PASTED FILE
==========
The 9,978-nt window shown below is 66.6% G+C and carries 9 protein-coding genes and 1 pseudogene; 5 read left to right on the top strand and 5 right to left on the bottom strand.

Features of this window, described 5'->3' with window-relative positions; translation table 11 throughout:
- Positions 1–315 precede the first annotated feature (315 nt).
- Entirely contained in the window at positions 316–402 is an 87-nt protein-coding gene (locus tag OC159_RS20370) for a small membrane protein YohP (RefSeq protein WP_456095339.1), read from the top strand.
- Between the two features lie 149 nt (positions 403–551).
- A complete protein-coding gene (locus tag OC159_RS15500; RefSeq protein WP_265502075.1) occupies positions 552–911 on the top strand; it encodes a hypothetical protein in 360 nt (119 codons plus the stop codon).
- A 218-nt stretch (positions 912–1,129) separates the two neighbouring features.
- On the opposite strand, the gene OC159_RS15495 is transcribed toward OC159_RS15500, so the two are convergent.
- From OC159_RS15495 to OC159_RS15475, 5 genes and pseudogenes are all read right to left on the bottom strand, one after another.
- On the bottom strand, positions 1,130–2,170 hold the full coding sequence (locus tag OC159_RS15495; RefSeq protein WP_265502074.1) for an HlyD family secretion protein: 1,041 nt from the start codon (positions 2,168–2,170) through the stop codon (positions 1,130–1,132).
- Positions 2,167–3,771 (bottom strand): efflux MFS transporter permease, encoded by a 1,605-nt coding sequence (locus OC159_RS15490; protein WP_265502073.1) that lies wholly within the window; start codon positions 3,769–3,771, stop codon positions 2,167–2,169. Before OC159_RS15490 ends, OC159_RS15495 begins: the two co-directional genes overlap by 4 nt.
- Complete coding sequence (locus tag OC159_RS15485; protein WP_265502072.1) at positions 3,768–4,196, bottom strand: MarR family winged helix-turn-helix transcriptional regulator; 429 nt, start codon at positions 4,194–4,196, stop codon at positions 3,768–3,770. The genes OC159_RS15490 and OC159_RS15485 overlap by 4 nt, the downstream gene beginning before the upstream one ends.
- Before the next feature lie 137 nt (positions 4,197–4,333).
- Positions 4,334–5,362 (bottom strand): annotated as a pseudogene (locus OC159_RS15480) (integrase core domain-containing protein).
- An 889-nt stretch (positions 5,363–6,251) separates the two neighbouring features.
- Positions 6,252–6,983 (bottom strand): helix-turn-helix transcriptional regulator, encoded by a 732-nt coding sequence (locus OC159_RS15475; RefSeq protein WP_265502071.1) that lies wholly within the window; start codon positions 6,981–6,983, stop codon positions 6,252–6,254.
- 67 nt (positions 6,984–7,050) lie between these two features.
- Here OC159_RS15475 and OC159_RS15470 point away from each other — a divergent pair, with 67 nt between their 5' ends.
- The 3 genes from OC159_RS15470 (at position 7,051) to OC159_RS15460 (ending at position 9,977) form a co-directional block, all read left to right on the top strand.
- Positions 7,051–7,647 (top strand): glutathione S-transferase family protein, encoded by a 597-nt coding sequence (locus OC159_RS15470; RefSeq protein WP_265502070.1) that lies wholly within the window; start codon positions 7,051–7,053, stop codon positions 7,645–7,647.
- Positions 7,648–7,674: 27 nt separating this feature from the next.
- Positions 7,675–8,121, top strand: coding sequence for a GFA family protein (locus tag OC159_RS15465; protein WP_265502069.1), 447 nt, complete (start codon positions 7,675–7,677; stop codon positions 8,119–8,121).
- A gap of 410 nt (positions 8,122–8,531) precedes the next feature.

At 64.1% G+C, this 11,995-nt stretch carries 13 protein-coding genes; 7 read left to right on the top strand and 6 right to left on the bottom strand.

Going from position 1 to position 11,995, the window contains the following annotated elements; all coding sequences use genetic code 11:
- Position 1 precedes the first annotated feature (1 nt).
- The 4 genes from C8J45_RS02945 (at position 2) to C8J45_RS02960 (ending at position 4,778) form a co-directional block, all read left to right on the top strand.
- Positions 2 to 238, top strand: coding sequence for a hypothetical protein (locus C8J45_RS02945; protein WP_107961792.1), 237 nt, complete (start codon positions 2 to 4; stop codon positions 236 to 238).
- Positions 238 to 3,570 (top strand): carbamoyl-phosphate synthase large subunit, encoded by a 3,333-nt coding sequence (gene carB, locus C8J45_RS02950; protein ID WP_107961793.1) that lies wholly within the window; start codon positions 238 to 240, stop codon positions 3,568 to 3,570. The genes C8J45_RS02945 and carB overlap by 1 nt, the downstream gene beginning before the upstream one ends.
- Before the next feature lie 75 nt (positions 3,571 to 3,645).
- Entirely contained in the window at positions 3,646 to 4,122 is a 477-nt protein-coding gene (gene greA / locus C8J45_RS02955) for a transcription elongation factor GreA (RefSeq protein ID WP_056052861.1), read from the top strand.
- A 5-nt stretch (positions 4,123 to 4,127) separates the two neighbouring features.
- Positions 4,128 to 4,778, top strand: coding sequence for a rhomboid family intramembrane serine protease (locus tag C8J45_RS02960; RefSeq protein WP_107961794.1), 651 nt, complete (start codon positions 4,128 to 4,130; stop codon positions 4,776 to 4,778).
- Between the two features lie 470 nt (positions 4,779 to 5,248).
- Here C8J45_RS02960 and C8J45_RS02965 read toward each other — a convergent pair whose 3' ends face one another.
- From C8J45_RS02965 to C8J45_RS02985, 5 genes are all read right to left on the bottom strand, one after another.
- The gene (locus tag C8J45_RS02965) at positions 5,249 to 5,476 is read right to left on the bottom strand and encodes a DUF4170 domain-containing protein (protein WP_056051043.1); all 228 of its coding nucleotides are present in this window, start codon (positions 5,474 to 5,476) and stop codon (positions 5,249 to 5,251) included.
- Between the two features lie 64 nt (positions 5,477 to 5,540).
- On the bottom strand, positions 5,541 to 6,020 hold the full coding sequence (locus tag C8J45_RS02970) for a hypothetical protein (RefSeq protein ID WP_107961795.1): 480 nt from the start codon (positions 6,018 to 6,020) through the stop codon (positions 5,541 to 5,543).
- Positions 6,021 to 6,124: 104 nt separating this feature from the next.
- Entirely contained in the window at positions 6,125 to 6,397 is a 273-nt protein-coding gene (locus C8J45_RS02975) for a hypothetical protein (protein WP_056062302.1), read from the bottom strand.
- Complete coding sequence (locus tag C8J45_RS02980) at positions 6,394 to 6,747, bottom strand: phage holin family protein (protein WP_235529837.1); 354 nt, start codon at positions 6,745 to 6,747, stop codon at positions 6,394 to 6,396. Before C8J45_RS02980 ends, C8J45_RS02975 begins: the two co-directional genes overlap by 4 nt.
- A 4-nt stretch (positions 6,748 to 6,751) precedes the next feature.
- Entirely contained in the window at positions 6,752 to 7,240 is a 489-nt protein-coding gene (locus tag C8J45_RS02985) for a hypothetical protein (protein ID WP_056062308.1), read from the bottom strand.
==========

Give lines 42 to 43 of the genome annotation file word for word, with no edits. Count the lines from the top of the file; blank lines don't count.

- Complete coding sequence (locus tag C8J45_RS02980) at positions 6,394 to 6,747, bottom strand: phage holin family protein (protein WP_235529837.1); 354 nt, start codon at positions 6,745 to 6,747, stop codon at positions 6,394 to 6,396. Before C8J45_RS02980 ends, C8J45_RS02975 begins: the two co-directional genes overlap by 4 nt.
- A 4-nt stretch (positions 6,748 to 6,751) precedes the next feature.